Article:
Through late April, SI.com will profile two World Cup teams a week. We continue with Japan. Click here for the full archive.
FIFA world ranking: No. 18.
How they qualified for Germany: Won their preliminary-stage group in Asia with a 6-0-0 record, then finished first in their second-stage Group B with a 5-0-1 record. Other than the host, Japan was the first nation to qualify for Germany.
Previous World Cups: Two appearances (1998, 2002). Reached second round in '02.
Manager: Zico, fourth year with team.
Not only is Hidetoshi Nakata Japan's most important player, he's the guy who wrested the title of national soccer idol from Kazu Miura over the past 10 years and is responsible for the increasing respect towards his country's team. Thanks to Nakata's leadership, Japan won the Asia Cup in 2000 and '04 and pulled off a giant upset of Brazil at the '96 Atlanta Summer Games. Through his stints with three Italian Serie A clubs, Nakata amassed a career's worth of world-class experience: skill, intelligence, but above all, vision -- a very unique quality among Japanese players. But at age 29, he has found his way to Bolton in his 12th season as a pro and knows this could be his last World Cup.
Japan's other main midfielder, Shunsuke Nakamura, is another player seasoned by Europe. His physical style also defies the Japanese mold and it earned him a roster spot with Celtic in the brutal Scottish Premier League after a stint in Italy. At the age of 27, he earned Zico's trust mainly for his brilliant performances at last summer's Confederations Cup. Up front, Masashi Oguro is a strong, talented striker. At 5-foot-10, he might look short for a forward, but his sense of smell for the goal is acute. With Gamba Osaka, he led the J-League in scoring with 20 goals in 30 matches in 2004 and guided his club to the title last season. Japan relies on him for his timely scoring touch.
What to watch for
There aren't many coaches in the World Cup field who are more renowned than their team, but Zico is one of them. The Brazilian legend played in three straight World Cups ('78, '82 and '86) on some of the most talented teams ever to grace a pitch. He also became an icon in Japan while playing for the Kashima Antlers and later became their manager, transforming the club into one of the strongest in all of Asia.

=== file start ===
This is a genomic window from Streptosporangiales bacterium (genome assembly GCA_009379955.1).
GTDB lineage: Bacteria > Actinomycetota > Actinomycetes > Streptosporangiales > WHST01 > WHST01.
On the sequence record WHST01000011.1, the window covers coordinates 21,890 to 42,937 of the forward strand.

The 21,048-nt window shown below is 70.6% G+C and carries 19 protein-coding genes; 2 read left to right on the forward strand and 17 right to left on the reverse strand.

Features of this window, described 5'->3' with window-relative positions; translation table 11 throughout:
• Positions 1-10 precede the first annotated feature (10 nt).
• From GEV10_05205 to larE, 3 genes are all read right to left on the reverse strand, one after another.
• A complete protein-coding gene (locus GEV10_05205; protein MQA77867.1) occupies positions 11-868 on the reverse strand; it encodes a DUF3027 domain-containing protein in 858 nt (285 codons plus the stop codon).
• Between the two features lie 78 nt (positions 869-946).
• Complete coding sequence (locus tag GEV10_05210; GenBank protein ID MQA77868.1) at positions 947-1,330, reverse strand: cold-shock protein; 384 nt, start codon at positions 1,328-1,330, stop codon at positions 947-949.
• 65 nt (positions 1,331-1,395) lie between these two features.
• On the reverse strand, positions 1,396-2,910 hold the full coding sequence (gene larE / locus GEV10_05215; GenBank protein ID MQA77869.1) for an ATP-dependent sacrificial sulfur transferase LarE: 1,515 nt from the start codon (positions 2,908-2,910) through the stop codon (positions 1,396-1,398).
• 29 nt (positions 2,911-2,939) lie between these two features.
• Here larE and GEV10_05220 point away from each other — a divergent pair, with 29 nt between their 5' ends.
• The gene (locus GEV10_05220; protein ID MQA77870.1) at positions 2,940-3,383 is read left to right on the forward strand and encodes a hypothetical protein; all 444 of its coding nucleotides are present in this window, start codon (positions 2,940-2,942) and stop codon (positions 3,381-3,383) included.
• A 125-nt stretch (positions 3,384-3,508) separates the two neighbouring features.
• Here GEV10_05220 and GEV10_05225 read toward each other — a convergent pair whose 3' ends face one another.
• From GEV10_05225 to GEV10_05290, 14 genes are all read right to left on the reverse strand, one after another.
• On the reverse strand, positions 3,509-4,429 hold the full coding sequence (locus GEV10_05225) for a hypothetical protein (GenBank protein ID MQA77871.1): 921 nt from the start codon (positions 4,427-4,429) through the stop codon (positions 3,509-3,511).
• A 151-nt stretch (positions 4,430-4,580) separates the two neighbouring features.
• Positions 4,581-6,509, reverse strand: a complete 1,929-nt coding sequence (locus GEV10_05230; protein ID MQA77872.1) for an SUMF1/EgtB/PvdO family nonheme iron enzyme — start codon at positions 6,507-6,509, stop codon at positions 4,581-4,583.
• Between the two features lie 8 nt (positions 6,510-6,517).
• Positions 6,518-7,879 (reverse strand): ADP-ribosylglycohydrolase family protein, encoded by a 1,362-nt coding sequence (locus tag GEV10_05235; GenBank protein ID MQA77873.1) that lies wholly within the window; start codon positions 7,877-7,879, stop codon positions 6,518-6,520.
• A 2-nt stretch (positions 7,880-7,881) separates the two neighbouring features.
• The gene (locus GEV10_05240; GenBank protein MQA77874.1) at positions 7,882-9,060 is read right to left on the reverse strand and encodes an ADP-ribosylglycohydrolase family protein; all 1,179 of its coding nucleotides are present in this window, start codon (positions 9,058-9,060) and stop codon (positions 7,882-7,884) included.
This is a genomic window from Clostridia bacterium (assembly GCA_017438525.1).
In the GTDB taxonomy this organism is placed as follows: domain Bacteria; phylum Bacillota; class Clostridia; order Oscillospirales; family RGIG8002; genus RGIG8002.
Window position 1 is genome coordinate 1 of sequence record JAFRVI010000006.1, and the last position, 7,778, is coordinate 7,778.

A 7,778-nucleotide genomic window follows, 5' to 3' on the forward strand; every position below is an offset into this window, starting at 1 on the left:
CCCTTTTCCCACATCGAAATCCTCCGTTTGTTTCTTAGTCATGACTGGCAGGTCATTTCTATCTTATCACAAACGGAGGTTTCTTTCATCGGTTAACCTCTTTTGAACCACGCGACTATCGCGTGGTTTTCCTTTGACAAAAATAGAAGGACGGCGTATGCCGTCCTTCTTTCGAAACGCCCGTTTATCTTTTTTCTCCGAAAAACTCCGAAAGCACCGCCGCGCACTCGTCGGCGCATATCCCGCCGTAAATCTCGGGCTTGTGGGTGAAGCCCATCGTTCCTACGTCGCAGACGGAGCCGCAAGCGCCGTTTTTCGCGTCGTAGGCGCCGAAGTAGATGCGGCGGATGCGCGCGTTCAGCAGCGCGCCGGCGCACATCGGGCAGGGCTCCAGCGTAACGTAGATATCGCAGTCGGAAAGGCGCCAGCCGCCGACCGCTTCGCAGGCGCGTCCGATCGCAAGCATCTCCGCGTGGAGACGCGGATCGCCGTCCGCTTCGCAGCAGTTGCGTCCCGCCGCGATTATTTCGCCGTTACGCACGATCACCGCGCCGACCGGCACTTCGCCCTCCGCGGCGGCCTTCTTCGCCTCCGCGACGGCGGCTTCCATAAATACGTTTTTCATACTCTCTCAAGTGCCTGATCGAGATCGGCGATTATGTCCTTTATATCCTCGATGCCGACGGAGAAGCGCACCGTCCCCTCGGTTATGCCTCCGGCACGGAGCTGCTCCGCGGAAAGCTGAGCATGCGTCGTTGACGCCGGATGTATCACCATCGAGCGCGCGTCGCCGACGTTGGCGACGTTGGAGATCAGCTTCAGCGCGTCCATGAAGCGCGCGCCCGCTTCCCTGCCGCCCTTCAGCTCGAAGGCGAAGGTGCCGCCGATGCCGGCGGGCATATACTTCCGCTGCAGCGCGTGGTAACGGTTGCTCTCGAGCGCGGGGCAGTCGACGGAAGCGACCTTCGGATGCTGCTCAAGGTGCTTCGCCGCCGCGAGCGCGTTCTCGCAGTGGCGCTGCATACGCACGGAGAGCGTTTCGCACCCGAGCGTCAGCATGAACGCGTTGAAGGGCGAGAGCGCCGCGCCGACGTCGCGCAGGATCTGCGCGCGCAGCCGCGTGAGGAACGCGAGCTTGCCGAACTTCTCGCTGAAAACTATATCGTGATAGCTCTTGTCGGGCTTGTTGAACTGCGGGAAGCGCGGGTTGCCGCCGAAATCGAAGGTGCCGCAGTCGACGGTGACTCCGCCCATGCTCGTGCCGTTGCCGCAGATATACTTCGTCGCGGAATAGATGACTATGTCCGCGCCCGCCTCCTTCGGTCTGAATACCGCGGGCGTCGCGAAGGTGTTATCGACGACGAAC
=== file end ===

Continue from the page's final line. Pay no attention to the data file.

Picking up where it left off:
But Zico's fame aside, the squad he leads into Germany is no slouch. The Japanese are Asia's best team and boast a midfield to match. The three-man attack of Nakata, Nakamura and Shinji Ono is perfectly complemented by free-kick expert Mitsuo Ogasawara. This team also counters with a fierce defensive unit and excellent tactical discipline. Scoring is another thing, however, as the strike force is limited to the talents of one man: Oguro. Japan often has trouble scoring more than one goal per match, which doesn't bode well when the Osaka forward has one of his bad days.
Another headache for Zico is the emotional aspect of his squad: When the Japanese trail in any given match, they tend to get frustrated and lose control. That's not enough to deter the Brazilian from reaching his team, however. He has an excellent rapport with his players, and when this group gets its act together, it can be the team that changes the balance at any match in Germany. Brazil in particular should watch its back, as Zico obviously knows the team well and would love to take a point (or more) off his compatriots when they meet in each team's final group-stage match.
Group: F (Brazil, Croatia, Australia).
Key match in group stage: June 12 vs. Australia. Zico wants his troops to win or at least draw in their first match. With a positive result against Croatia, the pressure is off against Brazil, and they're more likely reach the second stage.